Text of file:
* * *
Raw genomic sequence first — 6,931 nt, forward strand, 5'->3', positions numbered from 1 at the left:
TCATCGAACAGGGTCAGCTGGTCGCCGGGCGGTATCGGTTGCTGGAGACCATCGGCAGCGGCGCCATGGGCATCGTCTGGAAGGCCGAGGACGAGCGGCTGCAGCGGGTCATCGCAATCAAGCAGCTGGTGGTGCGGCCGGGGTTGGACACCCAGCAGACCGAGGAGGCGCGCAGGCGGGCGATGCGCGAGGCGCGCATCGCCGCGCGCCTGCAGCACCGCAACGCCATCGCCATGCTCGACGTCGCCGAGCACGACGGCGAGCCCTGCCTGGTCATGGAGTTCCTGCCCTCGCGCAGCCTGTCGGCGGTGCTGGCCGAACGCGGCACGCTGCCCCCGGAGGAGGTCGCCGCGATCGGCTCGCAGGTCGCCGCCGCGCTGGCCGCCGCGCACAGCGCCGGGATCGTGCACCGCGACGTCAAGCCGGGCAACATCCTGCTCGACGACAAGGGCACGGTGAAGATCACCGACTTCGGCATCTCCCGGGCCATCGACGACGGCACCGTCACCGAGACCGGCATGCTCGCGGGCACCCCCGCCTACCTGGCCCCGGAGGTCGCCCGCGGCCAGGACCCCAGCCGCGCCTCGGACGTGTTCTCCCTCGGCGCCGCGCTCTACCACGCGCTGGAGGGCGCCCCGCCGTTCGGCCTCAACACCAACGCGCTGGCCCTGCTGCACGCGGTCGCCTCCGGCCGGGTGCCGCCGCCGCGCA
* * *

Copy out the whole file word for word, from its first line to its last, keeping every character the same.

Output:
Raw genomic sequence first — 6,931 nt, forward strand, 5'->3', positions numbered from 1 at the left:
TCATCGAACAGGGTCAGCTGGTCGCCGGGCGGTATCGGTTGCTGGAGACCATCGGCAGCGGCGCCATGGGCATCGTCTGGAAGGCCGAGGACGAGCGGCTGCAGCGGGTCATCGCAATCAAGCAGCTGGTGGTGCGGCCGGGGTTGGACACCCAGCAGACCGAGGAGGCGCGCAGGCGGGCGATGCGCGAGGCGCGCATCGCCGCGCGCCTGCAGCACCGCAACGCCATCGCCATGCTCGACGTCGCCGAGCACGACGGCGAGCCCTGCCTGGTCATGGAGTTCCTGCCCTCGCGCAGCCTGTCGGCGGTGCTGGCCGAACGCGGCACGCTGCCCCCGGAGGAGGTCGCCGCGATCGGCTCGCAGGTCGCCGCCGCGCTGGCCGCCGCGCACAGCGCCGGGATCGTGCACCGCGACGTCAAGCCGGGCAACATCCTGCTCGACGACAAGGGCACGGTGAAGATCACCGACTTCGGCATCTCCCGGGCCATCGACGACGGCACCGTCACCGAGACCGGCATGCTCGCGGGCACCCCCGCCTACCTGGCCCCGGAGGTCGCCCGCGGCCAGGACCCCAGCCGCGCCTCGGACGTGTTCTCCCTCGGCGCCGCGCTCTACCACGCGCTGGAGGGCGCCCCGCCGTTCGGCCTCAACACCAACGCGCTGGCCCTGCTGCACGCGGTCGCCTCCGGCCGGGTGCCGCCGCCGCGCA